Junior Invasive Species Specialist Ben

May 15, 2020

After accidentally stepping on “a grey pokey thing that grows in the water” at Kingston Beach, everything changed for six-year-old Ben in regard to his passion for learning and fighting invasive species.

Since that first encounter with a water chestnut, the WVLT Junior Invasive Species Specialist has learned about other invasives such as garlic mustard, bittersweet, and lionfish.


Steph and Ben Pulling Bittersweet


His passion is as broad as it is deep. Last summer, Ben and his mom joined the WVLT for one of our invasive species removal work trips on Joppenbergh Mountain. The volunteer work also involved a friendly competition to see who could remove the longest oriental bittersweet root. Ben won by pulling up a root almost 10 feet long!



During the COVID-19 related school closures, Ben has been writing books for his kindergarten teacher, Miss Collins, who lives in his neighborhood. The books included a guidebook to his favorite invasive species to fight: garlic mustard. He says it’s his favorite because it smells like garlic when you rub the leaves together (you can read his book below).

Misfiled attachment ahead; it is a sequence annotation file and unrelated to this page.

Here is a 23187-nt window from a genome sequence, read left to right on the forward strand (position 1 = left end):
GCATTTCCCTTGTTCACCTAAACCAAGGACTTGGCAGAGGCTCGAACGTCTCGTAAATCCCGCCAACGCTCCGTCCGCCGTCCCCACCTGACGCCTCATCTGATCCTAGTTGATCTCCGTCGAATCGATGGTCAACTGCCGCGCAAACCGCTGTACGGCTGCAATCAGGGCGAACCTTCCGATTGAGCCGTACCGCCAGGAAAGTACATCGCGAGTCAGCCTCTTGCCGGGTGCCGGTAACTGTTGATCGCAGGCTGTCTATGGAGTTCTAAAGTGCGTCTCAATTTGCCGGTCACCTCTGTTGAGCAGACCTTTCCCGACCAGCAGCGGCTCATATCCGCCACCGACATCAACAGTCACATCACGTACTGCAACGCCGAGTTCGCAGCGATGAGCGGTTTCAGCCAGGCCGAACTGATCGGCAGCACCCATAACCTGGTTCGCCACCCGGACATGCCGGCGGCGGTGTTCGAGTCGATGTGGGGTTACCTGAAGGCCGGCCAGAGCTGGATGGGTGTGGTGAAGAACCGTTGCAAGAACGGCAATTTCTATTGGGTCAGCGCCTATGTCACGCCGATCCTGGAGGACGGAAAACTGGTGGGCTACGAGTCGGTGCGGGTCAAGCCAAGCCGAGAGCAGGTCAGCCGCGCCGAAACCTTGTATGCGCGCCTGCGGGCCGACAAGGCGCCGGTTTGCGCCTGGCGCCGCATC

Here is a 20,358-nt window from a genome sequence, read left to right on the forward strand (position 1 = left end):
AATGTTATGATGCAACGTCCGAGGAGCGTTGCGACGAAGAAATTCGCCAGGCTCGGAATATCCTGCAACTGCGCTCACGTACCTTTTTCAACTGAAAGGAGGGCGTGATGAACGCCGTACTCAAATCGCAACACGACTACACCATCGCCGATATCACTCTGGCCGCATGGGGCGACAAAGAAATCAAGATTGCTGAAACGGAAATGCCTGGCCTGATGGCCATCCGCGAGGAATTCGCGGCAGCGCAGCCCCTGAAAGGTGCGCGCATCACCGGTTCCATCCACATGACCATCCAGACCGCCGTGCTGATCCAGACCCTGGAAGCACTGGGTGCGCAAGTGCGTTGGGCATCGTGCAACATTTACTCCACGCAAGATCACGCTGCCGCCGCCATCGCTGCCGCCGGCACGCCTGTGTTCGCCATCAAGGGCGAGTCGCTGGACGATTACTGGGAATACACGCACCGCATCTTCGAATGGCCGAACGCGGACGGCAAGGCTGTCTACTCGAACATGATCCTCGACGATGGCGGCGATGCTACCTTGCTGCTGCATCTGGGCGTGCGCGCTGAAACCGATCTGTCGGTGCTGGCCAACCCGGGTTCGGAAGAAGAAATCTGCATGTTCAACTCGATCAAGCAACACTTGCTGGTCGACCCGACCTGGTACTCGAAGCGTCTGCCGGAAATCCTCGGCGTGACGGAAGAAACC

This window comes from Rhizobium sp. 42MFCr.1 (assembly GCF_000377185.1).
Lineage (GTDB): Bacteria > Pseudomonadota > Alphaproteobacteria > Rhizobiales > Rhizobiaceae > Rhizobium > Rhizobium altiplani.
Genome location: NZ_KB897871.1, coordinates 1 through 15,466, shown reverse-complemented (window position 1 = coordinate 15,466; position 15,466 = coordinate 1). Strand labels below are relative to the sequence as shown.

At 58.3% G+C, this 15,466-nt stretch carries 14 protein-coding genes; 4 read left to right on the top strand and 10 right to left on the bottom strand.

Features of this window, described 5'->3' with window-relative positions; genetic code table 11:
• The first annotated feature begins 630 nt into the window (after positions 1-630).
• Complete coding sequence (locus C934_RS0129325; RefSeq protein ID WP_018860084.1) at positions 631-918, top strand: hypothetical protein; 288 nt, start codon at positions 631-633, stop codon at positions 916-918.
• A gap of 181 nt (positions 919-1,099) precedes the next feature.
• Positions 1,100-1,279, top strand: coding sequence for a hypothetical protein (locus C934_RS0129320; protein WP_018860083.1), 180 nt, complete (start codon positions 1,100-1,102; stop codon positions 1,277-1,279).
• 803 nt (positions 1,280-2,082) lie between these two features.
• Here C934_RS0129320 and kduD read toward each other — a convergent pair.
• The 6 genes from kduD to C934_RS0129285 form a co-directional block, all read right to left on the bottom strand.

When asked what other kids should know if they want to join the fight against invasive species, Ben said, “They keep growing and growing because that’s what invasive means. And when they grow, the other plants die. Because they have other plants growing near the roots and taking all the water. And there’s no predators. Kids should help so the whole world doesn’t have them!


Well, keep up the good work Ben, we hope to see you on more invasive species work trips in the future!

“Get out of here Garlic Mustard” by Ben

Garlic Mustard has tiny white flowers.

The leaves are like a garlic scratch and smell.

Garlic Mustard is invasive.
Garlic Mustard grows in your backyard Ms. Collins!

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